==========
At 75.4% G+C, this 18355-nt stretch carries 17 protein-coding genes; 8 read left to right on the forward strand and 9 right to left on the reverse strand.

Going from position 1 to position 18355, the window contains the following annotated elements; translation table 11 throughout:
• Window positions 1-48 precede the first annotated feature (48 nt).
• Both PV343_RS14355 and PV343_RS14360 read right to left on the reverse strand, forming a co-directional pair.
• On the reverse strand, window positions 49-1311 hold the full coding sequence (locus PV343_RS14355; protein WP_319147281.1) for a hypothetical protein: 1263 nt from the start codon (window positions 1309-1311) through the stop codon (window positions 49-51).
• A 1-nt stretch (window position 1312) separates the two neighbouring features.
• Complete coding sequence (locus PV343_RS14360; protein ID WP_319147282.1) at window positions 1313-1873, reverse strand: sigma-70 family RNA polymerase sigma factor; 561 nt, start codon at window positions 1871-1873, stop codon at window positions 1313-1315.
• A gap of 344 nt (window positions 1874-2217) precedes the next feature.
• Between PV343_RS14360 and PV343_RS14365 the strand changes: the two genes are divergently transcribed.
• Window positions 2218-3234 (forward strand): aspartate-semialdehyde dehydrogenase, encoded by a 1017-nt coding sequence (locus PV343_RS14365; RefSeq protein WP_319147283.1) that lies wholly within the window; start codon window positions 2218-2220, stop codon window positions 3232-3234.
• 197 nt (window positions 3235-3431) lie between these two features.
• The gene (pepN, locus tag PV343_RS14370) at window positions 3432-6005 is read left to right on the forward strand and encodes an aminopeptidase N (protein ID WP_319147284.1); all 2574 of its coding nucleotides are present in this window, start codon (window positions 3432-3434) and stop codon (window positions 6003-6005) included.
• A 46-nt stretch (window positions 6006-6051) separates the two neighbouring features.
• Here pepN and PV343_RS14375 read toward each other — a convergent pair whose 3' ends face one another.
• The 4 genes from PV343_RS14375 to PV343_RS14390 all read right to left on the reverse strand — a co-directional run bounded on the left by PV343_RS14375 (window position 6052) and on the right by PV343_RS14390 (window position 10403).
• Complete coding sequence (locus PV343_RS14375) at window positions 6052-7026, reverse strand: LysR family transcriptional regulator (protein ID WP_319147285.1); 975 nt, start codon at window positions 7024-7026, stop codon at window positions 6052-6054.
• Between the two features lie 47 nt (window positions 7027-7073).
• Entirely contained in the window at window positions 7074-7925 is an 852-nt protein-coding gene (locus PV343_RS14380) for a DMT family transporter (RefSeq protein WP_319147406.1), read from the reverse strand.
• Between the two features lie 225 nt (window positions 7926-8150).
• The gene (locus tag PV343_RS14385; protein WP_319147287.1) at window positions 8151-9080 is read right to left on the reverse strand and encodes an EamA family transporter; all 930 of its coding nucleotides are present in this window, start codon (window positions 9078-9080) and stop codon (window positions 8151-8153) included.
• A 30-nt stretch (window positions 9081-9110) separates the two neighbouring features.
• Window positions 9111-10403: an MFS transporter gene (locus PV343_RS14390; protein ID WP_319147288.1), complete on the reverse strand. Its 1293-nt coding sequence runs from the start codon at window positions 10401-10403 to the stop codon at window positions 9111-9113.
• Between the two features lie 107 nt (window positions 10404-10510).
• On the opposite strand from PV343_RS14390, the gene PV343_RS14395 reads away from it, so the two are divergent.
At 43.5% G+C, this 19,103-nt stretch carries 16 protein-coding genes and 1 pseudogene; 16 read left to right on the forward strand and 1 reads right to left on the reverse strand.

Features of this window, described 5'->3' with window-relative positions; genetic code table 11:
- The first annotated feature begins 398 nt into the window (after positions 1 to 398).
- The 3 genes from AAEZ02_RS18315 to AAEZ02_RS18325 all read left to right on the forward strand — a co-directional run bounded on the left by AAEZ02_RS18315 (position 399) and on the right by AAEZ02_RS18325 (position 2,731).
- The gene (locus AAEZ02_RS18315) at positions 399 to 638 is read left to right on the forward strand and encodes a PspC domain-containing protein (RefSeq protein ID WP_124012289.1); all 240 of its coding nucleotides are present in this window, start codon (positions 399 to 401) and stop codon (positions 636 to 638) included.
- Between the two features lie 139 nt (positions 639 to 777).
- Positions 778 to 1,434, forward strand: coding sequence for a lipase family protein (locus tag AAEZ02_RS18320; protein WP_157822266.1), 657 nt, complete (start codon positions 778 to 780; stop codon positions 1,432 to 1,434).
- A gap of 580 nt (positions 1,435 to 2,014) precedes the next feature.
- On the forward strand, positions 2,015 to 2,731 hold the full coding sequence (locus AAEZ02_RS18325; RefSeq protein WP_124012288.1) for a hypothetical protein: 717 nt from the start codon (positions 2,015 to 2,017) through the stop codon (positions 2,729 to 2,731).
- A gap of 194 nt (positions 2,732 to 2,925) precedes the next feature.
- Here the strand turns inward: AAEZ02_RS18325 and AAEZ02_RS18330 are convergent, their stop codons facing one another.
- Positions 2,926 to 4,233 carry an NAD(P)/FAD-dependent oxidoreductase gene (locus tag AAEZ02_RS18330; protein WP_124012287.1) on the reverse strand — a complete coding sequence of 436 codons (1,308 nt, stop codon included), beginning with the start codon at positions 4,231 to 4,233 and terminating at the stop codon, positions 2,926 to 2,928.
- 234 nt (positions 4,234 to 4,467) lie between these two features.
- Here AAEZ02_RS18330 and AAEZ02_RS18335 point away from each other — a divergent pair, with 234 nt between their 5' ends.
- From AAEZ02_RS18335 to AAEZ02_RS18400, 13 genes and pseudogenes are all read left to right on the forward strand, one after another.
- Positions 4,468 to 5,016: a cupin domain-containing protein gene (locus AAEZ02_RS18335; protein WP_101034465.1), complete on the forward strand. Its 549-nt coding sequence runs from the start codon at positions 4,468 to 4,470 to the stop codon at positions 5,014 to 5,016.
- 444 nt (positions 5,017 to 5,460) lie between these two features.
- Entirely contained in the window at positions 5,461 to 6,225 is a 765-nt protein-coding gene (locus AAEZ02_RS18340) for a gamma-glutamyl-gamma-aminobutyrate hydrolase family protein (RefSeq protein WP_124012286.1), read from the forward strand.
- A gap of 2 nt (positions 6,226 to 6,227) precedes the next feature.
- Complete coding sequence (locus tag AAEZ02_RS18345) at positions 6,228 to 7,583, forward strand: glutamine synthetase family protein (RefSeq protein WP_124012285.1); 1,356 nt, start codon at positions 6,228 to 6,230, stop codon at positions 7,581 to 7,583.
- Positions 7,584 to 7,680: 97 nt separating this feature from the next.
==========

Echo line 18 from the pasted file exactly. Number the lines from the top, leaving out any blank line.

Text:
• Entirely contained in the window at window positions 7074-7925 is an 852-nt protein-coding gene (locus PV343_RS14380) for a DMT family transporter (RefSeq protein WP_319147406.1), read from the reverse strand.